Sometimes, even individuals with good credit records can be caught in the vicious circle of high interest rates on auto loans. This is because in the excitement of purchasing a new car, they ignore important aspects of the financing deal. Later, when they discover the agreed sky-high financing rate, they are completely shocked.
Refinancing is also suitable for those suffering from a past bad credit experience even if they have paid the installments of one or two years of the original loan. A reduction of only one or two percent in the interest rate can save a lot of money in interest and reduce the amount of your monthly payments.
For instance, assume that a borrower is paying 9 percent interest on a $10,000 loan over a period of 60 months. Then, the monthly installment will amount to approximately $242 and interest will be $4,500. Reduce this interest rate to 7 percent and you will find that the monthly installment will automatically decrease to $225 and the interest to $3500, thereby saving you $1000.
Take Advantage of Current Rates
Since the interest rates are relatively lower at this time, you should start thinking in terms of a new and improved auto loan . The first step in this direction would be to consider your present loan seriously.
You should also find out if the rate on your present loan is calculated with simple interest. With this type of loan, you're made to pay the interest everyday on the basis of the balance you owe. Even in this situation, refinancing produces the biggest savings when a simple interest loan without any prepayment penalties is refinanced into a simple interest loan having a reduced rate.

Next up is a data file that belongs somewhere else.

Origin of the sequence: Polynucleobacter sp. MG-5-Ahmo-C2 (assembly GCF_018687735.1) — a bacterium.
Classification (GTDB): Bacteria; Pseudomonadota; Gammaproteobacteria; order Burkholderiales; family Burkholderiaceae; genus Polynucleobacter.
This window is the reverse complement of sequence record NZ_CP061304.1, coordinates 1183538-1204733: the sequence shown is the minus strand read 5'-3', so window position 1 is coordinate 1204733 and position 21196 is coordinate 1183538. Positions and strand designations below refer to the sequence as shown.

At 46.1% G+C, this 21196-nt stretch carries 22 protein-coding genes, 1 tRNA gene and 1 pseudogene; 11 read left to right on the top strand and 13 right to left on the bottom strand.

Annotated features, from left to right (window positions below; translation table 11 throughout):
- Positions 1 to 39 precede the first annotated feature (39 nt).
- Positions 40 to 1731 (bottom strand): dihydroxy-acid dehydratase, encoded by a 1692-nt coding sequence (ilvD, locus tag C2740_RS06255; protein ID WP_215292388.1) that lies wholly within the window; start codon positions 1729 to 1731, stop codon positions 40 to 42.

Beware of Fees
Try to find out the fees when you are searching for an auto loan. States may charge anything between $4 and $40 for replacing one lender’s name on a car's title by another. While a few lenders won’t request you to pay it, others may pass the cost on to you. Some lenders also charge processing fees. But, before considering the refinancing offer, you must ascertain that your original loan is a simple interest loan.
The Rule of 78s Trick
A few of the sub-prime lenders provide pre-computed loans. Once you take this kind of loan, it is mandatory to repay the principal along with the full interest amount counted for the entire period of the loan. In case you've accepted the pre-computed loan, then your lender may use the old and expensive “Rule of 78s" formula to calculate a “rebate" of finance charges if you want to repay it early or refinance it. In fact, this rebate is nothing but a sneaky prepayment penalty.
With the help of “Rule of 78s" formula, a lender typically gets three-quarters of a loan's interest in the first half of a loan's payments. So, the earlier you try to repay one of these loans, the more you'll have to repay.
Sarah Dinkins is an Expert Loan Consultant in the financial industry that helps people to repair their credit and get approved for home loans, unsecured personal loans, student loans, car loans and other types of loans and financial products. At her Website she is continually adding new finance articles useful for those in need of professional advice.